Would love to hear feedback from someone familiar with municipal HR practices. Yesterday I interviewed for a position with a city department. The interview was set up by someone from city HR, but was I was actually interviewed by people in the department. At the end of the interview, the contact from HR told me I could not contact the interviewers, but I could direct questions to her (the HR contact). I believe this is all because of various regulations regarding city hiring. When I've been interviewing for other jobs (private companies), I have sent a post-interview "thanks" email to the interviewer. Since I can't contact the people I interviewed with, is it appropriate to send a "thank you for organizing the interview" email to the HR person who has been my point of contact so far?
I write documents and flowcharts, create training programs, conduct training sessions, oversee employee development, manage the intranet, maintain shared documentation, conduct process analysis, administrate process improvement, and do some project management on the side. Now it's time to move on and I'm sitting staring blankly at indeed.com, not quite sure what jobs to search for; knowledge management, technical communicator, training, process improvement? Is there a job which encapsulates these all? Or am I barking up the wrong tree - maybe these skills are pre-requisites for a position I haven't yet considered? [more inside]
I am just a couple weeks from receiving my bachelor's degree, and thanks to my college career counselor I feel like I now know what I'm doing when it comes to resumes, cover letters, and the interview process. I'm applying for an administrative/HR position, and the company's online application has be concerned that I don't look like as good a candidate. Should I mail the resume/cover letter in, or deliver it personally, and ignore the online app? [more inside]
When a company invites you in to interview for a professional position, you spend half a day speaking with multiple people, and then they choose to not contact you in any way regarding the outcome of their search - - is that 100% douchebaggery, or are there legitimate HR/legal reasons they might behave this way? To be clear, I'm just talking about sending a quick email saying, thanks for coming in, we've made a decision, best of luck in future.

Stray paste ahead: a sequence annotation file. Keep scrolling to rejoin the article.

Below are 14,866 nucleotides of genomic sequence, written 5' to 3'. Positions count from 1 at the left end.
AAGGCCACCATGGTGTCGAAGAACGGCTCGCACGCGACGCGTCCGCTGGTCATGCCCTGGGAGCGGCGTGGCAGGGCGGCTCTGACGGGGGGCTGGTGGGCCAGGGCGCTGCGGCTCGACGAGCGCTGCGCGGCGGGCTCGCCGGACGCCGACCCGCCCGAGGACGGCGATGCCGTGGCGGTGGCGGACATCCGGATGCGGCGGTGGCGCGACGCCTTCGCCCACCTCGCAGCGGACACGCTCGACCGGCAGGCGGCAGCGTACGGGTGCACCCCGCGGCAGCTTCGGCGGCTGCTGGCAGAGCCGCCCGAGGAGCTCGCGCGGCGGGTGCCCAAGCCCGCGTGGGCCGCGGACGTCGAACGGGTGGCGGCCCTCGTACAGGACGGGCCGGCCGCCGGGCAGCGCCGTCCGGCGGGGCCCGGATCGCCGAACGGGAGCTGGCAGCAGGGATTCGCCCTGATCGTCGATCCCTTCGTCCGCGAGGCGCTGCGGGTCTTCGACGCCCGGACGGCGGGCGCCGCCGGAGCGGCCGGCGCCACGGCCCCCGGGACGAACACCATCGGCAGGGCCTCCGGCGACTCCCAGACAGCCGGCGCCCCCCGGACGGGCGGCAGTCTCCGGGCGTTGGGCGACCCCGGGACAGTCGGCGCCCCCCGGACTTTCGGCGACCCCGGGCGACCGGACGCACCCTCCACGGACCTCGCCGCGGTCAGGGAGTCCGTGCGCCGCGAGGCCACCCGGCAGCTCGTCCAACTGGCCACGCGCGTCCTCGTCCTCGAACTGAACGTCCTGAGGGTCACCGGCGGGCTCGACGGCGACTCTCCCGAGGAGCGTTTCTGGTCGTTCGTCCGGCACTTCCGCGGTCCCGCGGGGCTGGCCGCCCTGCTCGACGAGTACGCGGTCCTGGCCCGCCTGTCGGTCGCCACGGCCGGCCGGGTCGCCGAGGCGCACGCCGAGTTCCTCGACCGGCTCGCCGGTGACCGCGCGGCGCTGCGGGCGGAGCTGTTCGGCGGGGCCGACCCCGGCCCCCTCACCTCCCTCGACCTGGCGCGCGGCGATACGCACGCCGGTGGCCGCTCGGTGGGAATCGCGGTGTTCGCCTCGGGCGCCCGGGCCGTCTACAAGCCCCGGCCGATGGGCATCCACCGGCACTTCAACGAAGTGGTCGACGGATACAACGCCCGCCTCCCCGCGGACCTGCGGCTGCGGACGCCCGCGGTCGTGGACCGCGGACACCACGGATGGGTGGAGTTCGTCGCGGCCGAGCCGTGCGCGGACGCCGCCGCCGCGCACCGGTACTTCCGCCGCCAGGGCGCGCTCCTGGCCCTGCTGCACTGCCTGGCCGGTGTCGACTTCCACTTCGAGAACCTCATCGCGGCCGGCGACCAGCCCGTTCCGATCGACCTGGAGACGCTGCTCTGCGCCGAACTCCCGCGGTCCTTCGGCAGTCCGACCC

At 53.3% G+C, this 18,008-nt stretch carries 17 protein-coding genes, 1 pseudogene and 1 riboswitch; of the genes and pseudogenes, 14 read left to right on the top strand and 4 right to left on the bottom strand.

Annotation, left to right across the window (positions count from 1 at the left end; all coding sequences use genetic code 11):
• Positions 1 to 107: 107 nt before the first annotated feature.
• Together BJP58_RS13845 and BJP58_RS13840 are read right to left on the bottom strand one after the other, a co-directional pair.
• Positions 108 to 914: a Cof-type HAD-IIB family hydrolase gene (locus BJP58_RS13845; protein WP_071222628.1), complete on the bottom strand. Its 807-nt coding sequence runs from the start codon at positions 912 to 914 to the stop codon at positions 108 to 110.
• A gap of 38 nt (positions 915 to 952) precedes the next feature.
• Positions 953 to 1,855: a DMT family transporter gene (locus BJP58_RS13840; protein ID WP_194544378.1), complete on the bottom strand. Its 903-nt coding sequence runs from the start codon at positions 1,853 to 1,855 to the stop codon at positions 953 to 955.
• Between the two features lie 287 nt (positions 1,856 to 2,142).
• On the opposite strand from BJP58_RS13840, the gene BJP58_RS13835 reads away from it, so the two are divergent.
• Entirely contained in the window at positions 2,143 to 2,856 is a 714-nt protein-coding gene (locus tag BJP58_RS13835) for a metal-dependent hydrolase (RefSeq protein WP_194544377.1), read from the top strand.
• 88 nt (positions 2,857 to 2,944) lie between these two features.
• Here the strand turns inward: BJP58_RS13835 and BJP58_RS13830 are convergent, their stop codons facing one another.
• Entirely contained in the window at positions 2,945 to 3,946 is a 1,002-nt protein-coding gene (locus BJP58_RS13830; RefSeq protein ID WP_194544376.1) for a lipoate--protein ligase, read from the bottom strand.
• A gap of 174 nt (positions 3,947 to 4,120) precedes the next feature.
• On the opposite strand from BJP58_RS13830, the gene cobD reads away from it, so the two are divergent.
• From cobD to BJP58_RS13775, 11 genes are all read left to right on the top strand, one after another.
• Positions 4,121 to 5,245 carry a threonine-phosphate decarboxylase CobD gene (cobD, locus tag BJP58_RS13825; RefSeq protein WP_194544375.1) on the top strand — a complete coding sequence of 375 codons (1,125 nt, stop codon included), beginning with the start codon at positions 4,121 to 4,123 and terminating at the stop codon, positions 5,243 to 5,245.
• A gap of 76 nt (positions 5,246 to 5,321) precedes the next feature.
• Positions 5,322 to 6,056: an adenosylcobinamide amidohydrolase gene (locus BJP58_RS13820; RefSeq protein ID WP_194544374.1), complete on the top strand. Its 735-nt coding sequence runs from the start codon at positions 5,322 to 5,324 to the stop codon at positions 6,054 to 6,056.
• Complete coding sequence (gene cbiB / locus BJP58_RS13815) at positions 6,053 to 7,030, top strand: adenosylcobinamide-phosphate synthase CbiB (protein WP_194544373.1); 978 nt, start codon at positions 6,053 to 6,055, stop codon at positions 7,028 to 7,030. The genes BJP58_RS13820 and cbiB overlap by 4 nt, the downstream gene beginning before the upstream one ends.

I've been unemployed since the end of September. Recently, I've had two separate people (one (a recruiter) whose opinion I respect, and one (a woman at unemployment) whose opinion I find suspect) tell me that they would never consider anyone who submits a functional style resume (which is what I use). Do you hire people or work in HR? What do you think? [more inside]
Is it okay to call ahead to get details about a job posting before I submit a resume? [more inside]
Business Analysts, Project Managers, and HR - HELP! [more inside]
When is it necessary to write a cover letter? [more inside]
I am about to do a second-round interview tomorrow at a place I'd like to work and seems like a good match for me. However, I'm not eligible for rehire at my previous employer, and I'm worried how to nip this inevitable discovery in the bud. [more inside]
What is the protocol for applying to companies that don't have any job openings listed? [more inside]
Let's say you are a mission-critical player for your company, but for a number of reasons, it's time to move on... and of course, you don't intend to broadcast your decision to management while you're hunting. How would you pursue new opportunities while treating your current employer ethically? [more inside]
Does anyone have a recommendation for a job posting/administration application that uses either ASP or ColdFusion? I'm looking to implement something that will allow users to search jobs and submit their resume and will allow the HR department to post, edit, and delete jobs.